“Seen at … HH:MM” – Facebook’s Ticking Time-Bomb

This exercise was quite entertaining as it allowed me the opportunity to stalk my social media news feeds and justifiably – this is a class assignment after all, (right?) – judge all of its content.  Of course there are many pet peeves I have when thinking about peoples actions online.  Constant ‘point-less’ photo uploads, whiny-complaining status updates, SELFIES (!), are just a few I can think of at the top of my head.  However, what I also discovered while doing this ‘research’ is that I didn’t feel comfortable writing a whole blog post discussing my frustration towards some of these specific actions for the fear that I either have already done some of them in the past, OR, better yet, will do some in the future.

Yes, constant-food uploads of identical looking brunch meals blow up my Instagram as well, but hey, sometimes food just looks so darn good it’s hard to resist!  And yes, the typical arm-on-hip pose people judge girls for doing can look quite conceited, but I am most definitely a victim of the trend, similar to how people used to think the “duck face” somehow made them look better.

So I decided to take another route.  Instead of complaining about social media pet peeves I have towards what my fellow ‘friends’ and ‘followers’ do, I decided to rant about a recent technological change that comes from social media giant Facebook instead.

When sending emails and text messages, something that I greatly appreciate is the ability to read a message whenever, wherever and respond with equally the same freedom.  This unfortunately is not the case with Facebook Messages.  The dreaded “Seen at” haunts my thoughts no matter who I am receiving a message from.  I no longer feel as though I have the ability to leisurely read messages without the added pressure of figuring out when to respond.  For those of you who don’t know what I am referring to – does this image bring out some feelings of deja-vu?

Screen Shot 2013-09-15 at 11.24.08 PM

With this new innovation Facebook implemented about a year ago, I have realized an increased sense of anxiety after I read messages, since I no longer feel the same sense of privacy I used to prior to this change.  Not only do I feel more inclined to respond after I have read a message, but it frustrates me knowing that when they see it has been ‘read,’ they will inevitably begin to speculate my whereabouts.  As outlined in the LA Times, it can create some extremely unnecessarily awkward situations between friends.  And I say ‘unnecessarily’ because why should I have to explain the time lapse between when I read versus when I responded?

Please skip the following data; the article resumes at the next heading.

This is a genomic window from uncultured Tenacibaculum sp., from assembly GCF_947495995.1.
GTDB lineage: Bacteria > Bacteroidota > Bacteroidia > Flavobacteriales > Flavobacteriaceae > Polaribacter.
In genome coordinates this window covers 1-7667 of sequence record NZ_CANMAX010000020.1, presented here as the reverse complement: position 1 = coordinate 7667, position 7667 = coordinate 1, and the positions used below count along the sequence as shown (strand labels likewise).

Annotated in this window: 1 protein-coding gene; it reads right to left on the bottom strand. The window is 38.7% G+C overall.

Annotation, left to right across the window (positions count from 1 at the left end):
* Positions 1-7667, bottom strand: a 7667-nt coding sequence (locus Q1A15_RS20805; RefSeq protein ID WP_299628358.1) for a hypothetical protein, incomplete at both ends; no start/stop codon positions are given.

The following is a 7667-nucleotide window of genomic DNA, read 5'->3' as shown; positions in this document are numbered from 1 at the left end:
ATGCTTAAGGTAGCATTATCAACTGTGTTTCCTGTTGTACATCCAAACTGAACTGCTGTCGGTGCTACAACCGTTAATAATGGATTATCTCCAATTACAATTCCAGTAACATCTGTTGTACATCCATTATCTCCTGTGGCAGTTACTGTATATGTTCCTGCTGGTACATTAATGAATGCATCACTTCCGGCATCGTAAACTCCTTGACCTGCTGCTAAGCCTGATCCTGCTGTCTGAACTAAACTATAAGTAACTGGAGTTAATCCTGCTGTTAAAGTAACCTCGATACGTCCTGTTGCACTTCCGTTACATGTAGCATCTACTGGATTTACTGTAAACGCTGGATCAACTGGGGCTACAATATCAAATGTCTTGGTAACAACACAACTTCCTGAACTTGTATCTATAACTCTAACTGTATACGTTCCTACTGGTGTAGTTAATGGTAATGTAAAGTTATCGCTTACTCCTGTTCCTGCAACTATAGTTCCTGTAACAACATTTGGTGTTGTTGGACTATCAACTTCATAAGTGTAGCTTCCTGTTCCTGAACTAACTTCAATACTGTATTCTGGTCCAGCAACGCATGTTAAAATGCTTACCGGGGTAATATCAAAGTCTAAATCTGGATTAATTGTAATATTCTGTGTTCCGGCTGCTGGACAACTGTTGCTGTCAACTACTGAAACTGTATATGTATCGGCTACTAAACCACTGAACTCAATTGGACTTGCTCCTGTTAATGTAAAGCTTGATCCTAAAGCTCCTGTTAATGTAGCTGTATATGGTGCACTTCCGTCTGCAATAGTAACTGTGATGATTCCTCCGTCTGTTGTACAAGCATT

Nancy Baym talks about how we are being pushed towards “continuous interaction” and it is innovations like this that cause this anxiety that clouds over social media in general.  Peoples concerns about their privacy no longer surround the thought of personal information being posted to the public, because now it is normal to have this available for everyone to see.  We think that since everyone else is on the same page, it is okay that it is this way.  This domestication of these online platforms is part of the continuous evolution of the digital world, but why oh why does this need to include the exact moment I press a button to open a message?  Especially since, some of the times, I don’t even read the message in that very moment.

But it doesn’t stop at Facebook; a similar feature was also launched on the iPhone’s Messages App.  However, the one difference is that Apple provides an easy Settings option with the ability to turn this off.  Facebook wasn’t so generous and does not provide us with an easy, accessible, user-friendly way of going about this – Google Chrome, however, does (although it is neither easy nor accessible considering one needs to go out of his/her way to download it).

While it can be appreciated that Chrome came out with a downloadable option for users to “turn-off” this “Seen at” feature [as can be found here] – why should I have to turn it off?  Why can’t I instead have the option to turn it on?

I guess, like every other technological change, it takes a period of adjustment to get used to it.  The LA Times quotes a Facebook representative as stating this feature as a way to make “messages more conversational” and while I see the thought-process behind this, I also see the irony.  Yes, it creates more pressure for people to respond in ‘real-time’ and have more organic conversation flow online, but it also causes stress.  We shouldn’t need to feel forced to respond within a certain time frame, we should want to respond under a time frame we implement upon ourselves.


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